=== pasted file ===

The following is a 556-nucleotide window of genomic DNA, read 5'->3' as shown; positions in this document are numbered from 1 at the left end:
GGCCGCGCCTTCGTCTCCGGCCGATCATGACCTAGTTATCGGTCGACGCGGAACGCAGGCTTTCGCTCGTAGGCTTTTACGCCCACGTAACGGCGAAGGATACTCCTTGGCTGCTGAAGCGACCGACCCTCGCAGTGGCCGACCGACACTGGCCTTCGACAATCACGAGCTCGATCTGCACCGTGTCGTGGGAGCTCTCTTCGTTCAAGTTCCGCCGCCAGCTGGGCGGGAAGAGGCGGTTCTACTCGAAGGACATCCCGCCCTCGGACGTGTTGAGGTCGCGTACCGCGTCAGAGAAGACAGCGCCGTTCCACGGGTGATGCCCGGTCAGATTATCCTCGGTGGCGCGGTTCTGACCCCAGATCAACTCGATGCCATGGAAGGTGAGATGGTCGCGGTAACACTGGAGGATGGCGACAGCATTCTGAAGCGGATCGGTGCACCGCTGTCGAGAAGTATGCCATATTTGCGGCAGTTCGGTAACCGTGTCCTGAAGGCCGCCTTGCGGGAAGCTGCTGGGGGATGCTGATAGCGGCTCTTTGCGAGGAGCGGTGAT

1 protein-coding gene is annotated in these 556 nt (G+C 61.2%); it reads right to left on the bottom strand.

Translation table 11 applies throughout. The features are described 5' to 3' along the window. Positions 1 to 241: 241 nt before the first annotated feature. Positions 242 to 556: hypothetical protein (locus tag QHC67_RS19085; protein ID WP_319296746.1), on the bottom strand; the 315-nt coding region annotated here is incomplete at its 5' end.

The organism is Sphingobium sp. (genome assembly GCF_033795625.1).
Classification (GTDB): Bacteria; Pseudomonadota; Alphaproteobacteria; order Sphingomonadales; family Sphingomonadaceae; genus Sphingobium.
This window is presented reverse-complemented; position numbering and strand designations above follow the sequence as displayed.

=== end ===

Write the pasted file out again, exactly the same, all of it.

The following is a 556-nucleotide window of genomic DNA, read 5'->3' as shown; positions in this document are numbered from 1 at the left end:
GGCCGCGCCTTCGTCTCCGGCCGATCATGACCTAGTTATCGGTCGACGCGGAACGCAGGCTTTCGCTCGTAGGCTTTTACGCCCACGTAACGGCGAAGGATACTCCTTGGCTGCTGAAGCGACCGACCCTCGCAGTGGCCGACCGACACTGGCCTTCGACAATCACGAGCTCGATCTGCACCGTGTCGTGGGAGCTCTCTTCGTTCAAGTTCCGCCGCCAGCTGGGCGGGAAGAGGCGGTTCTACTCGAAGGACATCCCGCCCTCGGACGTGTTGAGGTCGCGTACCGCGTCAGAGAAGACAGCGCCGTTCCACGGGTGATGCCCGGTCAGATTATCCTCGGTGGCGCGGTTCTGACCCCAGATCAACTCGATGCCATGGAAGGTGAGATGGTCGCGGTAACACTGGAGGATGGCGACAGCATTCTGAAGCGGATCGGTGCACCGCTGTCGAGAAGTATGCCATATTTGCGGCAGTTCGGTAACCGTGTCCTGAAGGCCGCCTTGCGGGAAGCTGCTGGGGGATGCTGATAGCGGCTCTTTGCGAGGAGCGGTGAT

1 protein-coding gene is annotated in these 556 nt (G+C 61.2%); it reads right to left on the bottom strand.

Translation table 11 applies throughout. The features are described 5' to 3' along the window. Positions 1 to 241: 241 nt before the first annotated feature. Positions 242 to 556: hypothetical protein (locus tag QHC67_RS19085; protein ID WP_319296746.1), on the bottom strand; the 315-nt coding region annotated here is incomplete at its 5' end.

The organism is Sphingobium sp. (genome assembly GCF_033795625.1).
Classification (GTDB): Bacteria; Pseudomonadota; Alphaproteobacteria; order Sphingomonadales; family Sphingomonadaceae; genus Sphingobium.
This window is presented reverse-complemented; position numbering and strand designations above follow the sequence as displayed.